Zac Brown Band will mix it up on stop at KeyBank Pavilion
Zac Brown Band may just be the world’s greatest cover band or at least a case could have been made for that statement on its recent “Down the Rabbit Hole” tour.
The tour, which began last summer and finished up this spring, found the ZBB mixing all or parts of at least 15 songs done by other artists into a nearly two-and-half-hour show, combining covers with the group’s own hits the audience has come to hear.
A recent show in Tulsa featured the group’s versions of songs by Pearl Jam, Def Leppard, Rage Against The Machine, Simon & Garfunkel and James Taylor.
Now the Zac Brown Band is beginning a summer outing dubbed The Owl tour, making a stop June 28 at Burgettstown’s KeyBank Pavilion.
Perhaps that will be a reference to the new studio album the band is releasing before long, although the group has not announced the album title or release date. This will be a new show, but it doesn’t mean that the group’s talent for doing cover songs won’t again be on display.
What will you hear?
Exactly what songs will be in a given show, however, will be up in the air — sometimes until about an hour before the concert — because the band tends to put together a new set list at each stop on a tour. Multi-instrumentalist Clay Cook summarized a typical show like this:
“You’ll definitely hear Zac Brown Band songs. You’re definitely going to hear covers. We always do covers. We’ve got a great bowl to draw from. The last three or so tours, the covers I thought were shoo-ins, by the time we finished rehearsals, I don’t think any of them were in the show at all. So we could be doing about anything.”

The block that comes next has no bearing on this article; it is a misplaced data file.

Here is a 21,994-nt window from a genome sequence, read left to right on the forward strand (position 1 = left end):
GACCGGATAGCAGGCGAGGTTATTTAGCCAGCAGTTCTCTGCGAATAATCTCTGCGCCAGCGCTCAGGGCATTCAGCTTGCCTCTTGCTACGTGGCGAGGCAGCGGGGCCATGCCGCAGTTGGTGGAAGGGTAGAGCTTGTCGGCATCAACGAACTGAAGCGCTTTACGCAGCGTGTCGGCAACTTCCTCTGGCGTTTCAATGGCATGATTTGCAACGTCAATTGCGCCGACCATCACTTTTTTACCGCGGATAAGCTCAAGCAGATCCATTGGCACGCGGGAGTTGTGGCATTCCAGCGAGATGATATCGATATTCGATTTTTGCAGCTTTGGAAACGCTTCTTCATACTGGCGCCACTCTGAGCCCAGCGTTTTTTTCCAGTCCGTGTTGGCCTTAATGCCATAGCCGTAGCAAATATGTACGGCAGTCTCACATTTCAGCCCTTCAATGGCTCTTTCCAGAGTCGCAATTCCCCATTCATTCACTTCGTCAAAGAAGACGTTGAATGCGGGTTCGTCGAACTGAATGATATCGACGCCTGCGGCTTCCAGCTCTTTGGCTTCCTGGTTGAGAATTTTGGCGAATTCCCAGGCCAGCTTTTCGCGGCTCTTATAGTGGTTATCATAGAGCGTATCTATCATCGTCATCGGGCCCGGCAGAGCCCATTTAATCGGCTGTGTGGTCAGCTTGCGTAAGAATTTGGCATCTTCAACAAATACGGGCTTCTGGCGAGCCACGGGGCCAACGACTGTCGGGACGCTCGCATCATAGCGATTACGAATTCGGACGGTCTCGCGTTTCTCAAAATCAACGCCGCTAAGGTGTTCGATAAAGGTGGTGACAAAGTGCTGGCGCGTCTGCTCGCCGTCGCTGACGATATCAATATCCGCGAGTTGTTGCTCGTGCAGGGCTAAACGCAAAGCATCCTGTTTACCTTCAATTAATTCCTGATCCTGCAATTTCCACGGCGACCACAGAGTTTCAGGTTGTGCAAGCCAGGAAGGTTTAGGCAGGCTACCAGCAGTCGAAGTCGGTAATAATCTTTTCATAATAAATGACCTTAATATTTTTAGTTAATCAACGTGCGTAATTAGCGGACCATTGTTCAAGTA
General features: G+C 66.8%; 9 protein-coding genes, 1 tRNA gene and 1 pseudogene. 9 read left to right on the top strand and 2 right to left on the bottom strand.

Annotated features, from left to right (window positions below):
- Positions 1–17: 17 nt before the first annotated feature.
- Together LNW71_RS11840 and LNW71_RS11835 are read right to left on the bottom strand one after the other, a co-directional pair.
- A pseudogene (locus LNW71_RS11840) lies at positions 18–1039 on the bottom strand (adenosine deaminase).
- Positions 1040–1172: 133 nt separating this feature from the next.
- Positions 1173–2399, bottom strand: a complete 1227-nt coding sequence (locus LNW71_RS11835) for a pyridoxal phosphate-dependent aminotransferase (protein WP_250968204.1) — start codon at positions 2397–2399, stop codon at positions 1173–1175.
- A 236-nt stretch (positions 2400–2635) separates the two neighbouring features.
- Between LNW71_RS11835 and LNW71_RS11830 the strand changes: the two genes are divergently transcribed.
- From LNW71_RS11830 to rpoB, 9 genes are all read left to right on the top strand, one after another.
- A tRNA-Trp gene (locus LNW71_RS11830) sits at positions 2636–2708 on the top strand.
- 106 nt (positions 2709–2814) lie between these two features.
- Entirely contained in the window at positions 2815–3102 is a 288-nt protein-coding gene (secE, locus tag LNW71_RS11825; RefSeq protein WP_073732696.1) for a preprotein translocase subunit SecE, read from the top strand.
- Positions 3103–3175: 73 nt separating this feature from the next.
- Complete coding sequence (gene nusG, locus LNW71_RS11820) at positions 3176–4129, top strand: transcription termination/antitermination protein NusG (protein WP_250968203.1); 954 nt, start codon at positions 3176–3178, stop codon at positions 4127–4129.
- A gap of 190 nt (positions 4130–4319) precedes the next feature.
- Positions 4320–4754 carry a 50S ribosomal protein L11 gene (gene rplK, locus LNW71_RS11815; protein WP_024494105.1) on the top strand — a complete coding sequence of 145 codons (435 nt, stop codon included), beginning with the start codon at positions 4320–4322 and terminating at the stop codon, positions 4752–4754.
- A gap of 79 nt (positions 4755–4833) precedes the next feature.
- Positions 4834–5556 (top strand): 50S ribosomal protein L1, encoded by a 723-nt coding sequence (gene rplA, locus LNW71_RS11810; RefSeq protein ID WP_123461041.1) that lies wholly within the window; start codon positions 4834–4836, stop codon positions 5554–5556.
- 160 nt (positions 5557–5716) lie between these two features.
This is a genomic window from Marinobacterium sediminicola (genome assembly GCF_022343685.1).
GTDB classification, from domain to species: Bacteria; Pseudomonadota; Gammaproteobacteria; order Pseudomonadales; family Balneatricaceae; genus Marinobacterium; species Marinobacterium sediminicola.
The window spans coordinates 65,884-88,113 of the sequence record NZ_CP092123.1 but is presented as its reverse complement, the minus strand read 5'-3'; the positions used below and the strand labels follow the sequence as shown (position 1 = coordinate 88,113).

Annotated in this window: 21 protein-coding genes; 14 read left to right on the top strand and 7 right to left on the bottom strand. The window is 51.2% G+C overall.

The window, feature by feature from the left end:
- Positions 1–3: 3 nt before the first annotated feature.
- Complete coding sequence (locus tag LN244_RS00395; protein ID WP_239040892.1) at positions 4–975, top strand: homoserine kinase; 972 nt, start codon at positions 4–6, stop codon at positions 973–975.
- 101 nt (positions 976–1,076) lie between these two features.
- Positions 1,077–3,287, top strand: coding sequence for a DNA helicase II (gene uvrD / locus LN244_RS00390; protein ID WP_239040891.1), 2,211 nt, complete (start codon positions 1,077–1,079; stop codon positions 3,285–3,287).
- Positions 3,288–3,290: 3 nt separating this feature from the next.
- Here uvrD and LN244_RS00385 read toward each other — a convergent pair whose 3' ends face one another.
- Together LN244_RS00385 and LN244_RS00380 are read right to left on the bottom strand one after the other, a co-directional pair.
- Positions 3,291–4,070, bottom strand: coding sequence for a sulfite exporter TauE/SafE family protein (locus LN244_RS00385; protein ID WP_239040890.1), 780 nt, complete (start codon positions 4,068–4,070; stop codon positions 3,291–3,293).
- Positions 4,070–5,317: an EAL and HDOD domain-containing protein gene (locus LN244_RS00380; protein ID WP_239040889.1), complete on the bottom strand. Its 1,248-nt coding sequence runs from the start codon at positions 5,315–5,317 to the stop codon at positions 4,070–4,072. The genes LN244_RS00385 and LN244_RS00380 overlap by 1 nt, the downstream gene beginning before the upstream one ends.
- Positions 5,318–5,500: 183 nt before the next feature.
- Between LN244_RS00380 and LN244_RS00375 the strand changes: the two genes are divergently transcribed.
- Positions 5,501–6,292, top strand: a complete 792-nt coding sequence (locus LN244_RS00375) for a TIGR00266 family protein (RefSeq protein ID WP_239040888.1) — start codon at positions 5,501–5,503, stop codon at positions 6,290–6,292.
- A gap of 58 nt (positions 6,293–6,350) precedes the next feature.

While the group has had 13 No. 1 hits on the country charts, including the likes of “Chicken Fried,” “Toes,” “Sweet Annie,” “Homegrown” and “Beautiful Drug,” ZBB doesn’t stay in any genre lane, blending rock, folk, country, tinges of Caribbean sounds and even some dance elements into its distinctive, unclassifiable sound.
Understandably enough, Cook, who plays guitar, keyboards, mandolin, steel guitar and adds a high tenor vocal, wouldn’t attempt to put a label on the band’s music.
“I think of it a lot more simply than genre,” Cook said. “To me there are two kinds of music, good music and bad music. I’m such a music geek I can get into arguments with people about where a band falls or where an album falls in terms of genre. But I don’t have time for that.
“I just know I can pull up a playlist on my phone and know why I skip a certain song. There are times when you don’t want to hear Wham! There are times when you want to hear a Taylor Swift song. If you’re in a crowd of people and AC/DC’s ‘Back in Black’ comes on, it’s hard to deny that. If you’re in your car and you’ve heard ‘Back in Black’ 20 times that week and it comes on, that’s different.”
Cook, who played with John Mayer, Shawn Mullins and was a member of the Marshall Tucker Band for two years before joining ZBB in 2009, says he always likes being in and hearing the band, even when the ZBB is onstage in front of tens of thousands.
“Outside of music, we’re just a big family who like kidding around with each other,” Cook said. “Musically, I like hearing Coy (Bowles’s) guitar solos and Chris (Fryar’s) drums fitting in with Zac’s guitar. I get excited about the crowd getting excited about Zac’s songs.
“I’ll jam with certain bands and they don’t have a thing,” he said. “We get together and we’ve got a sound. I don’t know what it is, it’s good to me — whether we’re trying to play James Brown or Zac Brown, it doesn’t really matter.”
So are there any songs that Cook really likes, that he wants to play every night of a tour?
“When I get toward the end of a tour, I kind of don’t get excited about any of them,” Cook said. “But the first time we hit it, it’s different. I’ll hear a song we’re playing and think ‘That’s the Zac Brown Band right there.
“There are a couple songs that are just really challenging. “I Play the Road,” from the second album, the way we play it is so fast and my part is so intricate it makes the hair stand up on my arms. Every now and again, I’ll screw it up. That’s fun in a musician way. But all that matters is how the crowd reacts.”
In fact, Cook said, Brown has been known to change the set mid-show based on audience reaction.
“He really does read the crowd,” he said. “That’s probably why he’s Zac Brown. When you have eight people on stage and all the video and lighting, it’s really tough to change a song. But we do it.”